An employee at TC&I said this afternoon that a task force was formed in order to deal with the situation but that he hadn't heard any conclusions "until now".

    Meanwhile there simply is no money to deal with the environmental time bomb that is the Ping Da 7. And the clock is ticking. Incremental damage is being done to the reef and to the lagoon every moment that the huge ship sits on the reef.

    Jaco Sluijimers of Mammoet Salvage, perhaps the world's largest and most expert marine salvage companies, and Captain Will Naden of Cabras Island Marine Services came to Pohnpei last year with an eye toward developing a salvage plan and presenting it to the FSM Government. They said that at that time the Ping Da 7 had been ransacked, that fuel and lube oil had been removed by a contractor, though not all of it. They found buckets and barrels of various oils lying around in the engine room and in barrels and some half emptied "day tanks". They found an ammonia room that had a large tank holding tons of pressurized liquid ammonia. At that time they found little material on the reef.

    When they returned on June 27 this year they found junk thrown from the decks of the ship on to the reef including five gallon containers of paint that had spilled and "painted" the reef. They found considerably more corrosion to the fittings and tanks aboard the ship. Barrels were leaking on deck and the oil in them was leaking into the ocean. They found water tight hatches and doors that were rusted open. They still found the same oils and other pollutants they had found the first time they went aboard.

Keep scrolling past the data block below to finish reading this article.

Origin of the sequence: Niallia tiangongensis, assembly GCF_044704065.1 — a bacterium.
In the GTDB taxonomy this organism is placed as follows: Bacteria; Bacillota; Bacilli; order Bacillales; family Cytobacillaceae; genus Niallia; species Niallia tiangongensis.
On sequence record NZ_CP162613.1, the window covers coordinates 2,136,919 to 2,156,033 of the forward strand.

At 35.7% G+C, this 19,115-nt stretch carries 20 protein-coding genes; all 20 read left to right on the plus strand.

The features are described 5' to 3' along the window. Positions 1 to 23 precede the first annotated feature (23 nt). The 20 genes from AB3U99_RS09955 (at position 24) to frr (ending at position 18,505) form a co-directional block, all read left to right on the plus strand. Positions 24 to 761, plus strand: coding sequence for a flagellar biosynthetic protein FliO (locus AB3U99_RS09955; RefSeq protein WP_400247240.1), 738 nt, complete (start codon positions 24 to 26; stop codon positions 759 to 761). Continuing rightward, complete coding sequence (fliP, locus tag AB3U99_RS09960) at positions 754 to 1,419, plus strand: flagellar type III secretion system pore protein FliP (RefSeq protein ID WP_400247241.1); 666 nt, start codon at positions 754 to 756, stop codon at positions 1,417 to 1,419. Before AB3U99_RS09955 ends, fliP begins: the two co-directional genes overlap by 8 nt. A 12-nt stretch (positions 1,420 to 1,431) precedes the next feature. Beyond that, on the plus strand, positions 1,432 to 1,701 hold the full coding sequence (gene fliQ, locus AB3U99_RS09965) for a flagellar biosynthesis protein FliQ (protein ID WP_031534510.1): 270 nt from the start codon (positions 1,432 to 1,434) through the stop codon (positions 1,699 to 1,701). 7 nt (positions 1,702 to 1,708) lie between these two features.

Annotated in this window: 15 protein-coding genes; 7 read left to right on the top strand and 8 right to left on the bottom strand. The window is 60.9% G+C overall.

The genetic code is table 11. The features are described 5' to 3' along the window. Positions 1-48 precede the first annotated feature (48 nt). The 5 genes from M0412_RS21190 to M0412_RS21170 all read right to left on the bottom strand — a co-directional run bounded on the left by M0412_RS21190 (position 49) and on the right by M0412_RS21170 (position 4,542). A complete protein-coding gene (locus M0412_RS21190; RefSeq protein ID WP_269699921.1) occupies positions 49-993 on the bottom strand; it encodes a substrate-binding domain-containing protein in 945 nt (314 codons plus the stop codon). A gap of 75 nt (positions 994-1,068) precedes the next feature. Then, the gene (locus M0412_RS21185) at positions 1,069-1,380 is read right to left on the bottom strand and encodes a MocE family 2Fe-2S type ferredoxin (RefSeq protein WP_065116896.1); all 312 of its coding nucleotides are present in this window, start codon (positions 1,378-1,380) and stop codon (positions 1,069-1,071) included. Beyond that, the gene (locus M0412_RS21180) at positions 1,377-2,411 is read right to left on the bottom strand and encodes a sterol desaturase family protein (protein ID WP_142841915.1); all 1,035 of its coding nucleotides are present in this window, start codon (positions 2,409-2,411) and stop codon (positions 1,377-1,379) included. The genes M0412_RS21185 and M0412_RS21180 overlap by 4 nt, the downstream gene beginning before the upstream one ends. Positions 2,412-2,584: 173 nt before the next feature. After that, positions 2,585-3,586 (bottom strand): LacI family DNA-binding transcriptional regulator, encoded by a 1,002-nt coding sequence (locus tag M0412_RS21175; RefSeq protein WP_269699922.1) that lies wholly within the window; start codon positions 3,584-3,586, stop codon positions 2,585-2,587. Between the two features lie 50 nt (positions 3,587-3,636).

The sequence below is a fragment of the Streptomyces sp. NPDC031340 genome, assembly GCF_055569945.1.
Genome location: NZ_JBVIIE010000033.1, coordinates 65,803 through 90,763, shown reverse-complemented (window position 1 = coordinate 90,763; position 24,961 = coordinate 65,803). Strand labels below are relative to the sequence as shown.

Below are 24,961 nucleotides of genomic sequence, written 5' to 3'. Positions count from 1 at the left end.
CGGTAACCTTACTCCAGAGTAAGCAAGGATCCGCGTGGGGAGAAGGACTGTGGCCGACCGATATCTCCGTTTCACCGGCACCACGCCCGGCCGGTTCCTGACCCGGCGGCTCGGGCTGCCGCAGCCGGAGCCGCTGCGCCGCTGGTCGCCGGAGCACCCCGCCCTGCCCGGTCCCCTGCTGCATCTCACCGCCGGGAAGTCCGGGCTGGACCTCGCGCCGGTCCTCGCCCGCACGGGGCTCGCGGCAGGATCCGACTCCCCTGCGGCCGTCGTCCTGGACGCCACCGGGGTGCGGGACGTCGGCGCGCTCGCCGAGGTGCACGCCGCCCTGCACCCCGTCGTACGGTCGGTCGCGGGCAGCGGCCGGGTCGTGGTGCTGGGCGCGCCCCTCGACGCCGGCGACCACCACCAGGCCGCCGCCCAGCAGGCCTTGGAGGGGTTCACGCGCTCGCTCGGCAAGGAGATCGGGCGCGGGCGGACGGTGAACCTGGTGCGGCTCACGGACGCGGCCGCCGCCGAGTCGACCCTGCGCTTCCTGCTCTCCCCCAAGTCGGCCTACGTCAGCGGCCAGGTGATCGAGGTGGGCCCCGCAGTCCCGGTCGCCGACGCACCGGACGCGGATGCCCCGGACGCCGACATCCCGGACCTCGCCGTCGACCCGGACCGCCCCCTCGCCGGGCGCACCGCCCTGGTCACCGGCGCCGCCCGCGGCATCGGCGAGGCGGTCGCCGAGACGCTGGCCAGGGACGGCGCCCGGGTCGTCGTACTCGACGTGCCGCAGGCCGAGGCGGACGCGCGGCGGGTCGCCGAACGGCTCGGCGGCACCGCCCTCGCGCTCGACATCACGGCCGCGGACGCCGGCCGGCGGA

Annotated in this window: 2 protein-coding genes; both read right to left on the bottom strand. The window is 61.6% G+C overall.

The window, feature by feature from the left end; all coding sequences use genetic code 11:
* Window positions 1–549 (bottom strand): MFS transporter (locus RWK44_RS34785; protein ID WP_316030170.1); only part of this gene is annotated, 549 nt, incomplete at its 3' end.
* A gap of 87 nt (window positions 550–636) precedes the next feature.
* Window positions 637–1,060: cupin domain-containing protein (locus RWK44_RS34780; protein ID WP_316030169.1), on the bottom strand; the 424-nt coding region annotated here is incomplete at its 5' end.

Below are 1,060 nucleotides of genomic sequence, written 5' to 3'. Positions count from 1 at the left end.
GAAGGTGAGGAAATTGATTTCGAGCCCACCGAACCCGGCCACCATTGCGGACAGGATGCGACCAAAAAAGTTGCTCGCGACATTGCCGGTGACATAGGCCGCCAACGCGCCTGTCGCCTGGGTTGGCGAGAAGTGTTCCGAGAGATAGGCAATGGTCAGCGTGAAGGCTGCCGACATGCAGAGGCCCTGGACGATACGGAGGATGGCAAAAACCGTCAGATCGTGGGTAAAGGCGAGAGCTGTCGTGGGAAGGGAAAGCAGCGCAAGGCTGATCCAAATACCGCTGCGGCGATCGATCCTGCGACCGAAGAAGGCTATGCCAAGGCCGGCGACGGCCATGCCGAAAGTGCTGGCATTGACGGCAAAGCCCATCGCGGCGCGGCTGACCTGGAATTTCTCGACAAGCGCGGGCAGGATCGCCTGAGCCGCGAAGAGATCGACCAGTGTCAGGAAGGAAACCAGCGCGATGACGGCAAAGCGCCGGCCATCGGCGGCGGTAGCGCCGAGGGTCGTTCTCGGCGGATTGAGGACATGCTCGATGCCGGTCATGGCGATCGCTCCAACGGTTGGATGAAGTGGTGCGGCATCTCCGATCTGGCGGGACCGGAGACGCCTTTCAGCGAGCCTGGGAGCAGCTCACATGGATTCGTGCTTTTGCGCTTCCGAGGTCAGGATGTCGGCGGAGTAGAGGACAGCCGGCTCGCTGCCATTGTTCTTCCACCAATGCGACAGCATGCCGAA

Naden and Sluijmers did a thorough evaluation of the hazards and the possibility for removing the ship from the reef. Their visit was unsolicited but they hoped to be able to provide to the relevant Governments, enough information so that those governments could use it in order to attract funding to get the job done. They want the job and they have the resources to do it.

    Mammoet Salvage has over 5000 employees and 80 offices worldwide. They specialize in heavy lift engineering and performed vessel salvages all over the world including in Guam. Cabras Island Marine Services based in Guam has worked with Jaco Sluijmers of Mammoet on at least two large salvage operations in Guam. The FSM has called upon Captain Naden for his services as a marine consultant and surveyor several times.